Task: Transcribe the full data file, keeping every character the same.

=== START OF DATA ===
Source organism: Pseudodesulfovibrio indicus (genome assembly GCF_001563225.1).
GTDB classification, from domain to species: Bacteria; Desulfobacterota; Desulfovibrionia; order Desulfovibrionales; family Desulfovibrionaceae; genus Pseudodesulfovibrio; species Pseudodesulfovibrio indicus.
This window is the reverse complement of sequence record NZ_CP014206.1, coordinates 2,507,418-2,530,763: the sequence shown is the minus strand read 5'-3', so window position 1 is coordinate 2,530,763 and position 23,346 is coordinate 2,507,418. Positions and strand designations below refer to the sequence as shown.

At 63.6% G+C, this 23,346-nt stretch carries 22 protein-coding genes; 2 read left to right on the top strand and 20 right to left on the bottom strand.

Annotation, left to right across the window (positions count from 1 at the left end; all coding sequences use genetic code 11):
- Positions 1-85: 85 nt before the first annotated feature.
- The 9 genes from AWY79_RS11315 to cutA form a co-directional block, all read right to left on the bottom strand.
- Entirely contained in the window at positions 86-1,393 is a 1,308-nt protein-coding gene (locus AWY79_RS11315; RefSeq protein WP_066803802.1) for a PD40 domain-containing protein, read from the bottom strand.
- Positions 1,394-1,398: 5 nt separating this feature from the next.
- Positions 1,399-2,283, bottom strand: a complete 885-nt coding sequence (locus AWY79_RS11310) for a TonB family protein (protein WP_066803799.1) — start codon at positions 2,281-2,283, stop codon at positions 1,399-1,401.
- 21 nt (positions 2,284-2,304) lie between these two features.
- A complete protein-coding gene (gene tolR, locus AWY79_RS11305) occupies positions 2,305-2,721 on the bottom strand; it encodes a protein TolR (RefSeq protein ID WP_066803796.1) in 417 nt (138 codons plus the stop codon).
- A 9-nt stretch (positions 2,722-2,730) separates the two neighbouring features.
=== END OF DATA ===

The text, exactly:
Source organism: Pseudodesulfovibrio indicus (genome assembly GCF_001563225.1).
GTDB classification, from domain to species: Bacteria; Desulfobacterota; Desulfovibrionia; order Desulfovibrionales; family Desulfovibrionaceae; genus Pseudodesulfovibrio; species Pseudodesulfovibrio indicus.
This window is the reverse complement of sequence record NZ_CP014206.1, coordinates 2,507,418-2,530,763: the sequence shown is the minus strand read 5'-3', so window position 1 is coordinate 2,530,763 and position 23,346 is coordinate 2,507,418. Positions and strand designations below refer to the sequence as shown.

At 63.6% G+C, this 23,346-nt stretch carries 22 protein-coding genes; 2 read left to right on the top strand and 20 right to left on the bottom strand.

Annotation, left to right across the window (positions count from 1 at the left end; all coding sequences use genetic code 11):
- Positions 1-85: 85 nt before the first annotated feature.
- The 9 genes from AWY79_RS11315 to cutA form a co-directional block, all read right to left on the bottom strand.
- Entirely contained in the window at positions 86-1,393 is a 1,308-nt protein-coding gene (locus AWY79_RS11315; RefSeq protein WP_066803802.1) for a PD40 domain-containing protein, read from the bottom strand.
- Positions 1,394-1,398: 5 nt separating this feature from the next.
- Positions 1,399-2,283, bottom strand: a complete 885-nt coding sequence (locus AWY79_RS11310) for a TonB family protein (protein WP_066803799.1) — start codon at positions 2,281-2,283, stop codon at positions 1,399-1,401.
- 21 nt (positions 2,284-2,304) lie between these two features.
- A complete protein-coding gene (gene tolR, locus AWY79_RS11305) occupies positions 2,305-2,721 on the bottom strand; it encodes a protein TolR (RefSeq protein ID WP_066803796.1) in 417 nt (138 codons plus the stop codon).
- A 9-nt stretch (positions 2,722-2,730) separates the two neighbouring features.